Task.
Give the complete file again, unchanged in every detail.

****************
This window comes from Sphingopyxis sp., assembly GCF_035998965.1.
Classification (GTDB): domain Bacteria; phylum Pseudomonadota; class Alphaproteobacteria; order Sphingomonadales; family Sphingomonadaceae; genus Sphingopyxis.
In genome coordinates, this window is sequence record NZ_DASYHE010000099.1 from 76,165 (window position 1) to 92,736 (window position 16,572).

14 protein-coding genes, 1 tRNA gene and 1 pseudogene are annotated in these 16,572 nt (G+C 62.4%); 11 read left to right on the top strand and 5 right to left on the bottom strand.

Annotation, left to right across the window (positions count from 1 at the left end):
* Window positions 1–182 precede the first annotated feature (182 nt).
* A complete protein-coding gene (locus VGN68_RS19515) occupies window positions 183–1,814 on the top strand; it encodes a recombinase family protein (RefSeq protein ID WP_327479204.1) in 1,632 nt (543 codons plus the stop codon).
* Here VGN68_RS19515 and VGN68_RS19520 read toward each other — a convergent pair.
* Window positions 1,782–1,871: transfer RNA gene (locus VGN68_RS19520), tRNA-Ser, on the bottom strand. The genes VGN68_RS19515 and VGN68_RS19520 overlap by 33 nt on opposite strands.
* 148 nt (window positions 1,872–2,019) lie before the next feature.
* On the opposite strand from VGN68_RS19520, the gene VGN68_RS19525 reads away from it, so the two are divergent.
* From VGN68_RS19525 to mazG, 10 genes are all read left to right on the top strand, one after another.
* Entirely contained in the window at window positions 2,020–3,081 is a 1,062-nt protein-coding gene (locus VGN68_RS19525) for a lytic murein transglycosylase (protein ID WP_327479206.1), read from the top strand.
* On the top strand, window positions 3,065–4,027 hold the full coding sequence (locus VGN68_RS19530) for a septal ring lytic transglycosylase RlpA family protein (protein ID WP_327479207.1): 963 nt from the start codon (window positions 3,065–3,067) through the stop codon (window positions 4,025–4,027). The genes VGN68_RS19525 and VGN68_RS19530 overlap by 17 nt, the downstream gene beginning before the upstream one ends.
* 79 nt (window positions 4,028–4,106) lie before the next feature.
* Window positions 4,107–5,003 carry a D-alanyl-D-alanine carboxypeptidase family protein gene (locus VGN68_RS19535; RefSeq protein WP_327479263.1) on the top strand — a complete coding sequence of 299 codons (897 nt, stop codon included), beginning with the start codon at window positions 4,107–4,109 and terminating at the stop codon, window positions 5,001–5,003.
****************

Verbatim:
This window comes from Sphingopyxis sp., assembly GCF_035998965.1.
Classification (GTDB): domain Bacteria; phylum Pseudomonadota; class Alphaproteobacteria; order Sphingomonadales; family Sphingomonadaceae; genus Sphingopyxis.
In genome coordinates, this window is sequence record NZ_DASYHE010000099.1 from 76,165 (window position 1) to 92,736 (window position 16,572).

14 protein-coding genes, 1 tRNA gene and 1 pseudogene are annotated in these 16,572 nt (G+C 62.4%); 11 read left to right on the top strand and 5 right to left on the bottom strand.

Annotation, left to right across the window (positions count from 1 at the left end):
* Window positions 1–182 precede the first annotated feature (182 nt).
* A complete protein-coding gene (locus VGN68_RS19515) occupies window positions 183–1,814 on the top strand; it encodes a recombinase family protein (RefSeq protein ID WP_327479204.1) in 1,632 nt (543 codons plus the stop codon).
* Here VGN68_RS19515 and VGN68_RS19520 read toward each other — a convergent pair.
* Window positions 1,782–1,871: transfer RNA gene (locus VGN68_RS19520), tRNA-Ser, on the bottom strand. The genes VGN68_RS19515 and VGN68_RS19520 overlap by 33 nt on opposite strands.
* 148 nt (window positions 1,872–2,019) lie before the next feature.
* On the opposite strand from VGN68_RS19520, the gene VGN68_RS19525 reads away from it, so the two are divergent.
* From VGN68_RS19525 to mazG, 10 genes are all read left to right on the top strand, one after another.
* Entirely contained in the window at window positions 2,020–3,081 is a 1,062-nt protein-coding gene (locus VGN68_RS19525) for a lytic murein transglycosylase (protein ID WP_327479206.1), read from the top strand.
* On the top strand, window positions 3,065–4,027 hold the full coding sequence (locus VGN68_RS19530) for a septal ring lytic transglycosylase RlpA family protein (protein ID WP_327479207.1): 963 nt from the start codon (window positions 3,065–3,067) through the stop codon (window positions 4,025–4,027). The genes VGN68_RS19525 and VGN68_RS19530 overlap by 17 nt, the downstream gene beginning before the upstream one ends.
* 79 nt (window positions 4,028–4,106) lie before the next feature.
* Window positions 4,107–5,003 carry a D-alanyl-D-alanine carboxypeptidase family protein gene (locus VGN68_RS19535; RefSeq protein WP_327479263.1) on the top strand — a complete coding sequence of 299 codons (897 nt, stop codon included), beginning with the start codon at window positions 4,107–4,109 and terminating at the stop codon, window positions 5,001–5,003.